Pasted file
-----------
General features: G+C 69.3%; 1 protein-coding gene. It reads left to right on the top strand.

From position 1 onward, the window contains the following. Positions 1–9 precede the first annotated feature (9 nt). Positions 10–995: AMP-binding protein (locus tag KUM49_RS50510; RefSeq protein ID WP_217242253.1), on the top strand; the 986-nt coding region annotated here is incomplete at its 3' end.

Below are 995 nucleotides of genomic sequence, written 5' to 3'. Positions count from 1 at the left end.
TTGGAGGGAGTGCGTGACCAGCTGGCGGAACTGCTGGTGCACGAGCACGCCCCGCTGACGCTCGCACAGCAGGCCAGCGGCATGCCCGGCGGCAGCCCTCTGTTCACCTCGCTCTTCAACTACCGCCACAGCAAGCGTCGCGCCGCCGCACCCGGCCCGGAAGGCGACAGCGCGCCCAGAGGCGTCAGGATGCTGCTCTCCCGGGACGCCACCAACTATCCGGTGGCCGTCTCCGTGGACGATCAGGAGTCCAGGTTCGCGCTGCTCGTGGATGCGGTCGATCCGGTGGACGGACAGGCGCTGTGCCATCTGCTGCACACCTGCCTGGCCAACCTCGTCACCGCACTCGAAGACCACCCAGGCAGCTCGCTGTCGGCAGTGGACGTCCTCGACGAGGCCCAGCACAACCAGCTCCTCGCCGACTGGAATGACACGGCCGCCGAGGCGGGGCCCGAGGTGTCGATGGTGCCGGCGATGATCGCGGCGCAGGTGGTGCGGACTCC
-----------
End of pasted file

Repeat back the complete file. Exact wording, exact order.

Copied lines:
General features: G+C 69.3%; 1 protein-coding gene. It reads left to right on the top strand.

From position 1 onward, the window contains the following. Positions 1–9 precede the first annotated feature (9 nt). Positions 10–995: AMP-binding protein (locus tag KUM49_RS50510; RefSeq protein ID WP_217242253.1), on the top strand; the 986-nt coding region annotated here is incomplete at its 3' end.

Below are 995 nucleotides of genomic sequence, written 5' to 3'. Positions count from 1 at the left end.
TTGGAGGGAGTGCGTGACCAGCTGGCGGAACTGCTGGTGCACGAGCACGCCCCGCTGACGCTCGCACAGCAGGCCAGCGGCATGCCCGGCGGCAGCCCTCTGTTCACCTCGCTCTTCAACTACCGCCACAGCAAGCGTCGCGCCGCCGCACCCGGCCCGGAAGGCGACAGCGCGCCCAGAGGCGTCAGGATGCTGCTCTCCCGGGACGCCACCAACTATCCGGTGGCCGTCTCCGTGGACGATCAGGAGTCCAGGTTCGCGCTGCTCGTGGATGCGGTCGATCCGGTGGACGGACAGGCGCTGTGCCATCTGCTGCACACCTGCCTGGCCAACCTCGTCACCGCACTCGAAGACCACCCAGGCAGCTCGCTGTCGGCAGTGGACGTCCTCGACGAGGCCCAGCACAACCAGCTCCTCGCCGACTGGAATGACACGGCCGCCGAGGCGGGGCCCGAGGTGTCGATGGTGCCGGCGATGATCGCGGCGCAGGTGGTGCGGACTCC